Omega-3 Fatty Acids May Prevent ALS

July 15, 2014

Foods high in omega-3 polyunsaturated fatty acids (PUFAs) may help reduce the risk for amyotrophic lateral sclerosis (ALS), also known Lou Gehrig's disease, a new study suggests.

The study, published online in JAMA Neurology on July 14, analyzed dietary data from more than 1 million people participating in 5 other major cohort studies. After controlling for age, body mass index, education, physical activity, other diseases, and intake of vitamin E and carotenoids, results showed that greater omega-3 PUFA consumption was associated with a reduced risk for ALS.

Both alpha-linolenic acid (ALA), which can be found in plant sources and nuts, and marine omega-3 PUFAs contributed to this association. Intake of omega-6 PUFAs was not associated with ALS risk.

Lead author, Kathryn C. Fitzgerald, MSc, Harvard School of Public Health, Boston, Massachusetts, explained to Medscape Medical News that the researchers decided to study the intake of PUFAs because basic science studies have suggested that they are incorporated into cell membranes and reduce oxidative stress and inflammation, both of which are thought to be involved in ALS.

"Our research findings are still too early to make any clinical recommendations, but they provide a basis for future studies," she said. She suggested that the next step could be to look for biomarkers, such as blood measurements of these fatty acids, and see whether they correlate with ALS.

Author of an accompanying editorial, Michael Swash, MD, from the Royal London Hospital, United Kingdom, described the study as "persuasive." He commented to Medscape Medical News: "These are interesting, provocative data from a well-conducted study with a large dataset. It is an intriguing result that provides a small piece of the overall puzzle."

But he noted that, as is always the case with epidemiologic studies, the results can be viewed only as hypothesis generating. "This result, however, is consistent with ongoing ideas and recent publications suggesting that the onset of the clinical disease is not the same as the onset of the pathological process, which probably starts decades earlier," Dr. Swash said.

Early Intervention Required

"This is most likely why clinical trials of treatments started once symptoms become obvious have shown such disappointing results, and have little chance of success. To prevent a disease like ALS we need to intervene much earlier."

Noting that some strong genetic factors that lead to susceptibility to ALS have been discovered, he added that this study gives further evidence that important environmental factors are also involved, which may be changeable.

"There is not enough information from this one study to make any recommendations on dietary changes at present. For that we would have to conduct a study where supplementation of these PUFAs was shown to prevent or delay onset of the disease. That would be a very costly study to do, and more observational evidence is required before this could be justified. A good start would be to replicate the current observations in another dataset," he suggested.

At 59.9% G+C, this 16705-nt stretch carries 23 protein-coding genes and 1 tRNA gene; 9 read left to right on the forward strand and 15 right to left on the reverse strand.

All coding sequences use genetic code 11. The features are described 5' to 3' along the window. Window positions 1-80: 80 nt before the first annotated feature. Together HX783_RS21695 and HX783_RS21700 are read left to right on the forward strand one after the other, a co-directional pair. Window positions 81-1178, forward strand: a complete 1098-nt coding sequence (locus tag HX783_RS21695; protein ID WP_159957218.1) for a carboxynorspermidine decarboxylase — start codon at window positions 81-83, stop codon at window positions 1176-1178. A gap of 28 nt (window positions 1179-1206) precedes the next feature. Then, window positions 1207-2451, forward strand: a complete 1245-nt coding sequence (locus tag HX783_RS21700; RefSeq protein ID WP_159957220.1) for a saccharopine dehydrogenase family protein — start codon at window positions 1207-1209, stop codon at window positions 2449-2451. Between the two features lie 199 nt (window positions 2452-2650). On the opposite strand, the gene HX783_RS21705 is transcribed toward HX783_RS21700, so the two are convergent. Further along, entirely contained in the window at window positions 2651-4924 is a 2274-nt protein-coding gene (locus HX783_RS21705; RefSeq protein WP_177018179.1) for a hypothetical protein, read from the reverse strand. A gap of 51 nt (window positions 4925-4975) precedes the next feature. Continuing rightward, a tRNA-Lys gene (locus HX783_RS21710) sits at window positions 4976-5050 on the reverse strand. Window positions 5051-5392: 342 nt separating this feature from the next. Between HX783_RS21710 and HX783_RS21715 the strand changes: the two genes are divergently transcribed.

Dr. Swash pointed out that ALS is a devastating disease. While it has approximately the same incidence as multiple sclerosis — being diagnosed in about 4 per 100,000 per year — fewer people are living with ALS because it causes death so quickly, usually within a couple of years of diagnosis.

"ALS affects people — mostly men — in the prime of their lives, in their 50s and 60s when they should still be very productive members of society. Treating the whole population with an intervention that would reduce its risk would be worthwhile for this reason," he says.

5 Prospective Cohort Studies

For the study, the researchers analyzed data from 1,002,082 participants in 5 prospective cohorts: the National Institutes of Health–AARP Diet and Health Study, the Cancer Prevention Study II Nutrition Cohort; the Health Professionals Follow-up Study, the Multiethnic Cohort Study, and the Nurses' Health Study. Each of these studies assessed diet with food-frequency questionnaires.

Median omega-3 PUFA intake ranged from 1.40 to 1.85 g/day for men and 1.14 to 1.43 g/day for women. A total of 995 ALS cases were documented during the 9- to 24-year follow-up period.

Results showed that a greater omega-3 PUFA intake was associated with a reduced risk for ALS, with an adjusted relative risk for the highest vs the lowest quintile of 0.66. Both alpha-linolenic acid and marine omega-3 PUFAs showed significant inverse associations with ALS risk.

The researchers point out that their study has several strengths, including the large number of participants and documented cases, validated dietary assessment methods, extended follow-up, and prospective design of the 5 contributing datasets. They point out that this contrasts to most previous case-control studies, which have used prevalent cases of ALS and may have been vulnerable to recall bias.

This work was supported by the National Institute of Neurological Diseases and Stroke, the National Cancer Institute, and a grant from the ALS Therapy Alliance Foundation. The authors have disclosed no relevant financial relationships.

JAMA Neurol. Published online July 14, 2014. Abstract Editorial

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